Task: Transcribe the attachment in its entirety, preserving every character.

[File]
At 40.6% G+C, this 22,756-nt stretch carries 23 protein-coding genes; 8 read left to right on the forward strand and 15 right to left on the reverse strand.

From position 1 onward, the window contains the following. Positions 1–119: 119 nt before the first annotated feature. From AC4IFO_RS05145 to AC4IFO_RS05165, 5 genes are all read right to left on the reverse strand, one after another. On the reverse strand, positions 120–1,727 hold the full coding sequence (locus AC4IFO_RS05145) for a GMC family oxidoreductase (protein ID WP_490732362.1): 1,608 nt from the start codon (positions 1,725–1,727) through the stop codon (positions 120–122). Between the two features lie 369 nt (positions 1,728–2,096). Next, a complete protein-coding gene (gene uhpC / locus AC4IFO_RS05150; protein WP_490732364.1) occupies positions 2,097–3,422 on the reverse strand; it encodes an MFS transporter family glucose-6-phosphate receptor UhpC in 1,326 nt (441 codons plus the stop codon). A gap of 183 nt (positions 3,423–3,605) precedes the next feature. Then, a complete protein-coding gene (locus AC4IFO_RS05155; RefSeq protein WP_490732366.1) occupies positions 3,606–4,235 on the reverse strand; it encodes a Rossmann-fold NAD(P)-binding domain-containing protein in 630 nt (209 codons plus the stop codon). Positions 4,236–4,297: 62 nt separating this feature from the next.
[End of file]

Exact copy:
At 40.6% G+C, this 22,756-nt stretch carries 23 protein-coding genes; 8 read left to right on the forward strand and 15 right to left on the reverse strand.

From position 1 onward, the window contains the following. Positions 1–119: 119 nt before the first annotated feature. From AC4IFO_RS05145 to AC4IFO_RS05165, 5 genes are all read right to left on the reverse strand, one after another. On the reverse strand, positions 120–1,727 hold the full coding sequence (locus AC4IFO_RS05145) for a GMC family oxidoreductase (protein ID WP_490732362.1): 1,608 nt from the start codon (positions 1,725–1,727) through the stop codon (positions 120–122). Between the two features lie 369 nt (positions 1,728–2,096). Next, a complete protein-coding gene (gene uhpC / locus AC4IFO_RS05150; protein WP_490732364.1) occupies positions 2,097–3,422 on the reverse strand; it encodes an MFS transporter family glucose-6-phosphate receptor UhpC in 1,326 nt (441 codons plus the stop codon). A gap of 183 nt (positions 3,423–3,605) precedes the next feature. Then, a complete protein-coding gene (locus AC4IFO_RS05155; RefSeq protein WP_490732366.1) occupies positions 3,606–4,235 on the reverse strand; it encodes a Rossmann-fold NAD(P)-binding domain-containing protein in 630 nt (209 codons plus the stop codon). Positions 4,236–4,297: 62 nt separating this feature from the next.